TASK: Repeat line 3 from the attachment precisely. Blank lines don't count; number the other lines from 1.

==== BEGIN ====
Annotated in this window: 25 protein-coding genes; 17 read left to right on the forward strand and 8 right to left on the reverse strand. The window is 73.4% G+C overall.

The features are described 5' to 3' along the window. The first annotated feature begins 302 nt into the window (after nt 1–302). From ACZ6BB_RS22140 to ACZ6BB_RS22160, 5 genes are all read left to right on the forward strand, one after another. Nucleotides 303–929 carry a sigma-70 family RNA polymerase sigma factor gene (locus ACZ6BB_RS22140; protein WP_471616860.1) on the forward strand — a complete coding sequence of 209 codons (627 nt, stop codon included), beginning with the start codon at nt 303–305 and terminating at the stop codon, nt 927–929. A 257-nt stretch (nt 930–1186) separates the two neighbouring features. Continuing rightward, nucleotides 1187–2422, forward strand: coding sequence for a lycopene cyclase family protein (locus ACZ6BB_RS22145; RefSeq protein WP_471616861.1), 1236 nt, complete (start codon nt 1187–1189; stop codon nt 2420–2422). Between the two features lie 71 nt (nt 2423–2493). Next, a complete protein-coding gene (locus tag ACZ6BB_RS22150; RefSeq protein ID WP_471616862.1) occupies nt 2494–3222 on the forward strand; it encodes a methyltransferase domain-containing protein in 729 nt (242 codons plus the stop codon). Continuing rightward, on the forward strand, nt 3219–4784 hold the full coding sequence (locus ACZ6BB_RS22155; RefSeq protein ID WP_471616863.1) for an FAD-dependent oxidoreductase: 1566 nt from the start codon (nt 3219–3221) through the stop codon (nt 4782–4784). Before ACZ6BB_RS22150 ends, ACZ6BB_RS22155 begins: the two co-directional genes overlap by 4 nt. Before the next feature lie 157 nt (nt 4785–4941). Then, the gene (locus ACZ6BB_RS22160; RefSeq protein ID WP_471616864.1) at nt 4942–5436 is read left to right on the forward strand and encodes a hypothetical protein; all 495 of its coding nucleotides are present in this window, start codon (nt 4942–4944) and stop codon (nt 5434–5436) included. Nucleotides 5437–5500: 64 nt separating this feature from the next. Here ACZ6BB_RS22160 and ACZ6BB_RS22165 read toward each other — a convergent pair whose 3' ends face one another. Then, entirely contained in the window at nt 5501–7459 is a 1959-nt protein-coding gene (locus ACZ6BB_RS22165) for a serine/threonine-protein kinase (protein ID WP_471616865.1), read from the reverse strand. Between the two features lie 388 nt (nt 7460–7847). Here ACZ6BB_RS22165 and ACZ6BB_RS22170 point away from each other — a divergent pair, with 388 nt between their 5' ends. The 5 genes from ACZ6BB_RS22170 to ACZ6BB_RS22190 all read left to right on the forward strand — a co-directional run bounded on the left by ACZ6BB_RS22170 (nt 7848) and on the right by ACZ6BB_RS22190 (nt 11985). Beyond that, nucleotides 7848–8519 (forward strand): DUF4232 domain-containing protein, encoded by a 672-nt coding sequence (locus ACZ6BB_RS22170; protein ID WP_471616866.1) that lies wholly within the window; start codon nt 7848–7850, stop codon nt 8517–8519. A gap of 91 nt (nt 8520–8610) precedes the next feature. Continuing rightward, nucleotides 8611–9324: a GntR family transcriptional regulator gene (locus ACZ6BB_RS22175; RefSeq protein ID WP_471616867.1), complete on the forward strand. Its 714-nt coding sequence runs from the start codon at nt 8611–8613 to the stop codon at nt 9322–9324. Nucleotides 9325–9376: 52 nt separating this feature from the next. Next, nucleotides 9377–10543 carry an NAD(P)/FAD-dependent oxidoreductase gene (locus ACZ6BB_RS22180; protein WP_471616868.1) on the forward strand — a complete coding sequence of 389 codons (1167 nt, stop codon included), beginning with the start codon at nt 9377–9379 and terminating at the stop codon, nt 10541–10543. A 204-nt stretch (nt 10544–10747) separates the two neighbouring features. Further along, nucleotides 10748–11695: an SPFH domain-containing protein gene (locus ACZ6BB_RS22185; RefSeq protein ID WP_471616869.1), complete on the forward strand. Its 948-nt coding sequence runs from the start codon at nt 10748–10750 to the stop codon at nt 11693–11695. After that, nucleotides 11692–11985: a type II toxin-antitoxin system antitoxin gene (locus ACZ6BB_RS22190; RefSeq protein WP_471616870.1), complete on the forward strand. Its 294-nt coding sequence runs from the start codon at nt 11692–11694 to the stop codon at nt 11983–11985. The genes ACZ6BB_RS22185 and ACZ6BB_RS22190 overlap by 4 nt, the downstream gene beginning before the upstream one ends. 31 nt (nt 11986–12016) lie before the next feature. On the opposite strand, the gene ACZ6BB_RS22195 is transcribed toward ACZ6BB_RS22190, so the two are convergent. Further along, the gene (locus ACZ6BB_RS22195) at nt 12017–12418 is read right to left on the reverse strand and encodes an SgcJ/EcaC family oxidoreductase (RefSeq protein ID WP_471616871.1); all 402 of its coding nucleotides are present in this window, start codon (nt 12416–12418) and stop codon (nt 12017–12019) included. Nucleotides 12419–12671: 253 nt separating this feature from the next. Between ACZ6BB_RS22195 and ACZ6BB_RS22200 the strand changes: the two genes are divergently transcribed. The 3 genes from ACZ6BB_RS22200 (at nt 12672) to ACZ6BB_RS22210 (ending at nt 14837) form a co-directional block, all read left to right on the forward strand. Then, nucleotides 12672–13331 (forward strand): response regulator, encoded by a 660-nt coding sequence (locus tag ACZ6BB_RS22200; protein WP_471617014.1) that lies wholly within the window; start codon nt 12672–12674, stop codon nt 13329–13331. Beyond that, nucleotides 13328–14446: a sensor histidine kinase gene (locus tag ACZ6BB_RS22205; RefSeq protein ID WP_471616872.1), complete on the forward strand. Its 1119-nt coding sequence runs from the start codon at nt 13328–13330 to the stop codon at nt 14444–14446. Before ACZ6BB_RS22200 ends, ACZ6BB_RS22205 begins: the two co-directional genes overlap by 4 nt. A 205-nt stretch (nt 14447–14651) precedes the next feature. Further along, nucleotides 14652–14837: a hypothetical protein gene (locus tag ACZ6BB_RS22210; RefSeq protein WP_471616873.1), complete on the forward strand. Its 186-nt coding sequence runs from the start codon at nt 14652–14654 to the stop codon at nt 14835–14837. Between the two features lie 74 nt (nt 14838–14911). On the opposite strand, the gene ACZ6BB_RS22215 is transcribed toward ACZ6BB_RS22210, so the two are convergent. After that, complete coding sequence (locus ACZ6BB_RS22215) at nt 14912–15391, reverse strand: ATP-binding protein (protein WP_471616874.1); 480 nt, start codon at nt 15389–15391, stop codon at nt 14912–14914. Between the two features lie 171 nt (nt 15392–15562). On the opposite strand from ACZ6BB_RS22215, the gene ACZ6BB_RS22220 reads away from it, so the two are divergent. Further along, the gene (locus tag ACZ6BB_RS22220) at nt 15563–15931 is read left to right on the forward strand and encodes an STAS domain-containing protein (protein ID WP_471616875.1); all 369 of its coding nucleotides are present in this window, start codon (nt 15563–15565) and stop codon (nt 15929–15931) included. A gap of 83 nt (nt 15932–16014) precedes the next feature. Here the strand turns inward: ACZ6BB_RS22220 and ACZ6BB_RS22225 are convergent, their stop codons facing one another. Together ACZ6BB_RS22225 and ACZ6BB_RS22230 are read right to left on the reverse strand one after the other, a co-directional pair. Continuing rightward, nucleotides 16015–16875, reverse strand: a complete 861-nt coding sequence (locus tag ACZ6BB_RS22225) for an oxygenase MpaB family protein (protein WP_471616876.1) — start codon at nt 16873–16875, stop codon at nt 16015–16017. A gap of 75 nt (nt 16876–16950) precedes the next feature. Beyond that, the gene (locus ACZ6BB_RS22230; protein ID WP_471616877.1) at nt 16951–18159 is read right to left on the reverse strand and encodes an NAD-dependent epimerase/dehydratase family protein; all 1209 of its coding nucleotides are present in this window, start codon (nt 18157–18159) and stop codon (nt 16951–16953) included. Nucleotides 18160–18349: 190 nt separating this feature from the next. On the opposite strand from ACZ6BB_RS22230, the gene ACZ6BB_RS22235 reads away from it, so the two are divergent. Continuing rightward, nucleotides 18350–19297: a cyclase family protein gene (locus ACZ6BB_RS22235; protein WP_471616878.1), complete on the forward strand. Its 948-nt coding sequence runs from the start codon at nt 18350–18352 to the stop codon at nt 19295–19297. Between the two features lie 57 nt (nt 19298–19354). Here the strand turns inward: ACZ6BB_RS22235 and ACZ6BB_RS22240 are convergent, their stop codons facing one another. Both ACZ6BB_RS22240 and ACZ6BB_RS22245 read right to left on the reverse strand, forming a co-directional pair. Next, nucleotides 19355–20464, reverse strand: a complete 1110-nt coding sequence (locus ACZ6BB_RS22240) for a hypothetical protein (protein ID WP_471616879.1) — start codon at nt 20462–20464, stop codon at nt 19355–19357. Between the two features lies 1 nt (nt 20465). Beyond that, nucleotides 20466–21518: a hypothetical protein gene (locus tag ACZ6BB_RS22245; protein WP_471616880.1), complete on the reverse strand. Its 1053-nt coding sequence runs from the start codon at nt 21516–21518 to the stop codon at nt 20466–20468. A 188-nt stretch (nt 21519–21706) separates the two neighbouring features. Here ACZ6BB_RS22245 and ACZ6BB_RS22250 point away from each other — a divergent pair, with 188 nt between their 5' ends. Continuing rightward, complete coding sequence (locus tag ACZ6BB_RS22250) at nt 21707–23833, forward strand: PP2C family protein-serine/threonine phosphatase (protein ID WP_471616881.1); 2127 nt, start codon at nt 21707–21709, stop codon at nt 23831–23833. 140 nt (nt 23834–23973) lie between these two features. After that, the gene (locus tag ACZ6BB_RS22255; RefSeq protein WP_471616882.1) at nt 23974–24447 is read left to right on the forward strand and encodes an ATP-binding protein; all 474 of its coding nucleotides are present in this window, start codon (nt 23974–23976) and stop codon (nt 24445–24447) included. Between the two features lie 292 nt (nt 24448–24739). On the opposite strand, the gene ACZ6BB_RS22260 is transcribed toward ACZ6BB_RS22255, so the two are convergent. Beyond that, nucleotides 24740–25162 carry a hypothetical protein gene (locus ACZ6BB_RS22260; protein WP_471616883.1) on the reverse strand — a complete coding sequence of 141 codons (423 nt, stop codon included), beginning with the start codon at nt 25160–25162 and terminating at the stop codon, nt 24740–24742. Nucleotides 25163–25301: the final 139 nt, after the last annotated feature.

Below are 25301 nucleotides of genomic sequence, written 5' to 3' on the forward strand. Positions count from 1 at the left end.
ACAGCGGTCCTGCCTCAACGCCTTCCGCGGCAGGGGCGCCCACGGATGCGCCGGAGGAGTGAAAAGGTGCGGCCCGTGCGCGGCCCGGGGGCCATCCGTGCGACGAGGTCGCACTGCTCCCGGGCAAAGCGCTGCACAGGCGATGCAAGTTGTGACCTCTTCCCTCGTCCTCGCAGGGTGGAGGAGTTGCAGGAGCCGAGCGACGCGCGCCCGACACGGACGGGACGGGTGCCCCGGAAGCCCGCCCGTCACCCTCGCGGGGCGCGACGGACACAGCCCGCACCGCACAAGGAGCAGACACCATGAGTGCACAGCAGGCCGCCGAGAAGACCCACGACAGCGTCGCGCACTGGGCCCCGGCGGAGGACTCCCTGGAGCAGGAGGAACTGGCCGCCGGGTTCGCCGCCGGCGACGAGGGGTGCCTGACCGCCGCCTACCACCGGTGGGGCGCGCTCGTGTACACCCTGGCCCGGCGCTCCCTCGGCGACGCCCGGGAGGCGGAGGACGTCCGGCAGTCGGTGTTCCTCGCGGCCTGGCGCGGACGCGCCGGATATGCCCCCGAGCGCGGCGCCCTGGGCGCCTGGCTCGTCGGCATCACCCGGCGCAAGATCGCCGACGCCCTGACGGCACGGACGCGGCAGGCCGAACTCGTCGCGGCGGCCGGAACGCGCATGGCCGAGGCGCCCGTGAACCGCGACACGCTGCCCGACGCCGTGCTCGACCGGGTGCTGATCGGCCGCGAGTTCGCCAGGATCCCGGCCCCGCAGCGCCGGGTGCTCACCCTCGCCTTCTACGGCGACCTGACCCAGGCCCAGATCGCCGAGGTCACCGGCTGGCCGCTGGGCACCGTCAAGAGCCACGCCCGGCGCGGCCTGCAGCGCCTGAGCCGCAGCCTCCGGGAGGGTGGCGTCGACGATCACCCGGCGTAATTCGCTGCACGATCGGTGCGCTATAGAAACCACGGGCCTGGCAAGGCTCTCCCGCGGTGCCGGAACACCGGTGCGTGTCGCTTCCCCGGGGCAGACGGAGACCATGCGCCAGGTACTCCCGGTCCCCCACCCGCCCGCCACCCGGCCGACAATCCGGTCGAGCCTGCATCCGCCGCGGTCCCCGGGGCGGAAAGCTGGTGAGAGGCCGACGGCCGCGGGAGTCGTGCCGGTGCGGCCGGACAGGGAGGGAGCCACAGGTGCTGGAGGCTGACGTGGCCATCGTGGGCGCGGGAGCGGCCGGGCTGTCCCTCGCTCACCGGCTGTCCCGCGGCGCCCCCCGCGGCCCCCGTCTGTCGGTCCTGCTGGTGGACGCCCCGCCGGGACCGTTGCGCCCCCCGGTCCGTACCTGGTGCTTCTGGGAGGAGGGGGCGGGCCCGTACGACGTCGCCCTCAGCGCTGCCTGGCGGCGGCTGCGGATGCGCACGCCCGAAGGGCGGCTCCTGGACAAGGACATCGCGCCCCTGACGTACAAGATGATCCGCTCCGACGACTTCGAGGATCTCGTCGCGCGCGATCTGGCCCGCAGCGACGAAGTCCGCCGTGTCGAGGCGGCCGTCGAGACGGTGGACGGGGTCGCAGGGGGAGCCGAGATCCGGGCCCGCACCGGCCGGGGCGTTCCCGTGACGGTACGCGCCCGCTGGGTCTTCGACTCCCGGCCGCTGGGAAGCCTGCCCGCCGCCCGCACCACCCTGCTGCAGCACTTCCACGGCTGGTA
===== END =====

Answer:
Below are 25301 nucleotides of genomic sequence, written 5' to 3' on the forward strand. Positions count from 1 at the left end.